Just as there are so many different companies that offer domain registration, there are possibly even more than offer web hosting. While it doesn’t matter all that much which domain registration service you use, it does matter tremendously which web hosting provider and web hosting plan you choose.
Your Home on the Web
Some hosts are simply more reliable than others and you don’t want to have your website hosted somewhere that suffers from significant downtime. After all, what’s the point of having a website if no one can actually get to it on a reliable basis?
Speed and connectivity are another major concern, because page load times are becoming increasingly important both for the user and for search engine optimization reasons. People heavily prefer websites that load quickly and this is heavily dependent on the web hosting provider, as well as geographic proximity between the server and the end user.
The available providers and plans for web hosting are incredibly varied and numerous, so you’ll want to do your due diligence before settling on your preferred solution. Read reviews. See what other customers have had to say. Compare the value proposition between web hosting plans across different web hosting providers.
What to Look For
What should you be looking for when choosing a plan? Here are a few important factors to keep in mind:
- Number of domains or add-on domains supported
- Amount of online/cloud storage
- Number of mySQL databases
- Monthly traffic and bandwidth limits
- Personalized email addresses
- cPanel and FTP access
- One-click software installation wizards
- Uptime guarantees
- Content delivery network (CDN) options available
- Technical support availability and options
- Online chat for technical support
- Monthly price relative to value provided
Even if you think that you’re only going to have one blog, it’s worthwhile to consider web hosting plans that can accommodate extra domains and mySQL databases (the latter is the technology used for organizing all the content within your blog posts, including the posts themselves and metadata like the publication date and the title) in case you ever change your mind. You might decide to spin off another site at some point.
Growing with Your Business
The good news is that, in general, you’re not “stuck” with whatever hosting plan you choose initially. These companies are generally more than happy if you decide that you need to upgrade your plan at a later date to take advantage of more storage, more bandwidth or more features.
While there is certainly variation between providers, many will give you a choice between shared web hosting, reseller hosting, virtual private server (VPS) hosting and dedicated servers, or some combination thereof. Some offer WordPress-optimized hosting too. It’s important to note that even if you plan on using WordPress for your site, you don’t necessarily need a plan that caters specifically for WordPress. Regular shared plans can usually handle that too.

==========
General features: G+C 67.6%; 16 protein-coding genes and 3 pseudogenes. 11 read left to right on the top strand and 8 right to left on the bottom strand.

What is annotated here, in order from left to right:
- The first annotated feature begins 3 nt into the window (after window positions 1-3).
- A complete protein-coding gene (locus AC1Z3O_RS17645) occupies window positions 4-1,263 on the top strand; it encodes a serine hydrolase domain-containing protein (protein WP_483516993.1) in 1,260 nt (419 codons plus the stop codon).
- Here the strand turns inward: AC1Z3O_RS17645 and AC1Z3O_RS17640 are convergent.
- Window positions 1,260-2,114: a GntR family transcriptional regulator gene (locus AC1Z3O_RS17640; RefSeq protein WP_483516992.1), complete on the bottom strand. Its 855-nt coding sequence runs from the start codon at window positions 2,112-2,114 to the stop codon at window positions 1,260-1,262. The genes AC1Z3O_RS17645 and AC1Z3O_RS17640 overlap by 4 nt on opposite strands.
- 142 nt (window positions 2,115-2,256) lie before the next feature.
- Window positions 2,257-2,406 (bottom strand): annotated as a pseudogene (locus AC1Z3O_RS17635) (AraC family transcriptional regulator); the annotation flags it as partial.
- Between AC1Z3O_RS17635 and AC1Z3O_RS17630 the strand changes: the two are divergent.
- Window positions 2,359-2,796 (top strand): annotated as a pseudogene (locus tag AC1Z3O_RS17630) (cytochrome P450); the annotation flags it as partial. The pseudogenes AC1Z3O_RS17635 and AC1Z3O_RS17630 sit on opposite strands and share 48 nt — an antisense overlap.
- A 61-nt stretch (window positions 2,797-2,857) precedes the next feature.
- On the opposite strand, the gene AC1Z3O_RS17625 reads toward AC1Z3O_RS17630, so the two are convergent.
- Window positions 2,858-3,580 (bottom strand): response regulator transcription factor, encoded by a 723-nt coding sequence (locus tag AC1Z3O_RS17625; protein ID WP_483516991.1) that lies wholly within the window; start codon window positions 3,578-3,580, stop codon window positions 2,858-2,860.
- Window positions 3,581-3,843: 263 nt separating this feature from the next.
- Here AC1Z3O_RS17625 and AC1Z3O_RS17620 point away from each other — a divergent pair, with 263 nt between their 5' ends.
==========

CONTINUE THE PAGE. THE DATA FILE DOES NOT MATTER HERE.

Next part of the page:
Depending on where you go, the cheapest shared hosting plan might start somewhere around $5/month and go up from there based on a number of factors. The most common differentiators between plans are the number of sites allowed, the amount of storage provided, and the amount of monthly bandwidth offered. Many plans may also offer automatic backups, as well as a possible option for a global content delivery network (CDN).
This means that no matter where your website visitor resides in the world, he or she will be connected to a server that is closest to his or her location. This provides the fastest, most dependable connection possible, leading to the best reader experience possible.
There is usually a discount for purchasing a longer period of web hosting, up to three years at a time. You’ll typically want to match the length of your web hosting service with the length of your domain registration. That makes the most logical sense.
Domains and Web Hosting
It is definitely possible to purchase your domain name and web hosting through two different companies. Lots of people do this and it’s a very common practice. That being said, sometimes it can be so much more convenient if you do it all through one provider. You get one bill and the data is all in one place.
There’s another advantage. When you purchase your services through two different providers, you must then go through the additional step of setting up what are known as your DNS settings. DNS stands for domain name system or domain name server. Basically, it tells your domain where it should be “pointing” (your web hosting space).
If you purchase your services through one provider, these fields can oftentimes be automatically populated on your behalf and you don’t have to jump through this extra hoop. Simplicity really is a wonderful thing and skipping this technical detail ticks another item off your to-do list.
How Much Will It Cost?
Between the domain registration and entry-level web hosting plan, you can probably expect to spend somewhere around $100 (if not a little more) each year as your basic cost of owning and operating a blog.
You don’t really have to spend any other money unless you want to purchase some premium themes, plugins or any number of other possibilities. When you compare this cost to how much it would cost to run a more traditional brick-and-mortar business, you start to realize just how affordable it is to launch a legitimate blog as a legitimate money-making business.
Of course, as your site grows, you may need to invest in more technology and a bigger hosting plan. I can say with certainty that John definitely spends more than $100 a year running this site!
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